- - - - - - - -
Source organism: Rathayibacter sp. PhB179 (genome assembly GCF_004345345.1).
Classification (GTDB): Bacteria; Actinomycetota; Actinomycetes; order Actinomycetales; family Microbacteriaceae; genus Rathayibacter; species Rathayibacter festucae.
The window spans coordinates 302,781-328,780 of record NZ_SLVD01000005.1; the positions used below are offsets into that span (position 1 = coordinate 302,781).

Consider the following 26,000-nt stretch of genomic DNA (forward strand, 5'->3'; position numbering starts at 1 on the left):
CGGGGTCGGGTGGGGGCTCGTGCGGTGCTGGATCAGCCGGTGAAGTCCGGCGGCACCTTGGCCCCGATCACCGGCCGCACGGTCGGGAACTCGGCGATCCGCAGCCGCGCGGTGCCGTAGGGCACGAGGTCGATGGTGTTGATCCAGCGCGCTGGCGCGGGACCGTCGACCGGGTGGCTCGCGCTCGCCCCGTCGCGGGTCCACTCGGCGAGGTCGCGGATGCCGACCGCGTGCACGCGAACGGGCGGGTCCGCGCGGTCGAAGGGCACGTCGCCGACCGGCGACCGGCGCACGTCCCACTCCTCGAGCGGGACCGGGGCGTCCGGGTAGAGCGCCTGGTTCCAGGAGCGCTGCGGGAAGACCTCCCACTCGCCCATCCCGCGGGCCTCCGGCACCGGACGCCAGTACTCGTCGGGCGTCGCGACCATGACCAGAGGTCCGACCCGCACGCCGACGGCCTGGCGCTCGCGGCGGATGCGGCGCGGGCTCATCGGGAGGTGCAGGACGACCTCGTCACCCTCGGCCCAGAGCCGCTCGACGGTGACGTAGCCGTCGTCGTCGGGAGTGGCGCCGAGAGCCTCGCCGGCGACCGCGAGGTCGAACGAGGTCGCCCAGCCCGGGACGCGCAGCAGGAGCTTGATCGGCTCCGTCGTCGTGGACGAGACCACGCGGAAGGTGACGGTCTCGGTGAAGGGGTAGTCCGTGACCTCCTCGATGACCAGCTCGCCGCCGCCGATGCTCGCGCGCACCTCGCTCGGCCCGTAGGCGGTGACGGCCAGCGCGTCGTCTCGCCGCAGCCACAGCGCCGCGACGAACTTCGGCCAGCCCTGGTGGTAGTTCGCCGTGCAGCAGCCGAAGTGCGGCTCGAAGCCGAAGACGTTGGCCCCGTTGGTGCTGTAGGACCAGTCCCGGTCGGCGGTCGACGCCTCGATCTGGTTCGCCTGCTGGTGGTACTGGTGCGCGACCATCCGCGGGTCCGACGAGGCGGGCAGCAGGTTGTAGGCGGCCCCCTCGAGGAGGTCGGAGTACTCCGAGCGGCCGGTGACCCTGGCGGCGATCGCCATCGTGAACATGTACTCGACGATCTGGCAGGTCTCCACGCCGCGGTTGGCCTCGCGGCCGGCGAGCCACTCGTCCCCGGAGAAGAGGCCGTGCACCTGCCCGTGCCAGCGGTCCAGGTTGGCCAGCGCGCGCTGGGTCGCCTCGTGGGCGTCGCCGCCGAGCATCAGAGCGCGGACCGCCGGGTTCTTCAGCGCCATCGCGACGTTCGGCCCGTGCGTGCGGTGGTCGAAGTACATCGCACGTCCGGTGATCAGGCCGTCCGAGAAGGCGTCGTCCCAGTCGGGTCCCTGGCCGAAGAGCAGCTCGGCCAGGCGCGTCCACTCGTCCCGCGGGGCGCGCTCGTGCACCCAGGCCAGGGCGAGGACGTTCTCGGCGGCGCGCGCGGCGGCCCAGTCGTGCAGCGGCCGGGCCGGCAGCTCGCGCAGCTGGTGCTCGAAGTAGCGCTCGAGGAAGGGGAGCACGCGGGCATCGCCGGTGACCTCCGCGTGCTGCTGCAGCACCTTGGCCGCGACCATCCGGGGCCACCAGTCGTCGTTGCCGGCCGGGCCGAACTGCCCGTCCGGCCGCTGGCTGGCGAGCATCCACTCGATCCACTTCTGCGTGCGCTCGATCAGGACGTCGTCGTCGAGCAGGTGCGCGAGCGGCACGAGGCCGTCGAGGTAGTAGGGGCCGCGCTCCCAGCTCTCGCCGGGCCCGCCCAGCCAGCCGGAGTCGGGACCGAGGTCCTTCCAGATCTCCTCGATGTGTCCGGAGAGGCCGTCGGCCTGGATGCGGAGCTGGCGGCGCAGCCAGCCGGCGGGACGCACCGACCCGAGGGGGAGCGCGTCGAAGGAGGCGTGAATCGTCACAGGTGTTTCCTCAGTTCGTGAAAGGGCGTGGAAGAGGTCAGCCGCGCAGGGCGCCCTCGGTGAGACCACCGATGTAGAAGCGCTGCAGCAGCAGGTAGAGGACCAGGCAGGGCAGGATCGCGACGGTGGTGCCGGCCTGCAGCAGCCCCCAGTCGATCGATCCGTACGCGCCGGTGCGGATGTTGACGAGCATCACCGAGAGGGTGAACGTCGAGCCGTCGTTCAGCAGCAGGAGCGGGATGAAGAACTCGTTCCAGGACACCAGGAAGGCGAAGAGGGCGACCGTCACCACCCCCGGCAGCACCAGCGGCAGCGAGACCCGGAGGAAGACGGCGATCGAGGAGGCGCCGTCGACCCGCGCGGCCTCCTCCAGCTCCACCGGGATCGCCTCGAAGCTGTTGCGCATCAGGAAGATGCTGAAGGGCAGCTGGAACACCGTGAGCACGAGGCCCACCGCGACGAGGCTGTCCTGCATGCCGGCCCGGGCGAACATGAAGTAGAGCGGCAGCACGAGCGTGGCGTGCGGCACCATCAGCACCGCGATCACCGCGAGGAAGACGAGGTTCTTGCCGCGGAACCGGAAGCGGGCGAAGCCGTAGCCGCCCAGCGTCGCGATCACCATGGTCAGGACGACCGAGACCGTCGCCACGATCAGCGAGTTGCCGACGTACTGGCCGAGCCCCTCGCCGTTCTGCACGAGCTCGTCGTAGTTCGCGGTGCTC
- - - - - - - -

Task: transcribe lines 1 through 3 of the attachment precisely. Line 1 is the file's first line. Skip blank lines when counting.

Source organism: Rathayibacter sp. PhB179 (genome assembly GCF_004345345.1).
Classification (GTDB): Bacteria; Actinomycetota; Actinomycetes; order Actinomycetales; family Microbacteriaceae; genus Rathayibacter; species Rathayibacter festucae.
The window spans coordinates 302,781-328,780 of record NZ_SLVD01000005.1; the positions used below are offsets into that span (position 1 = coordinate 302,781).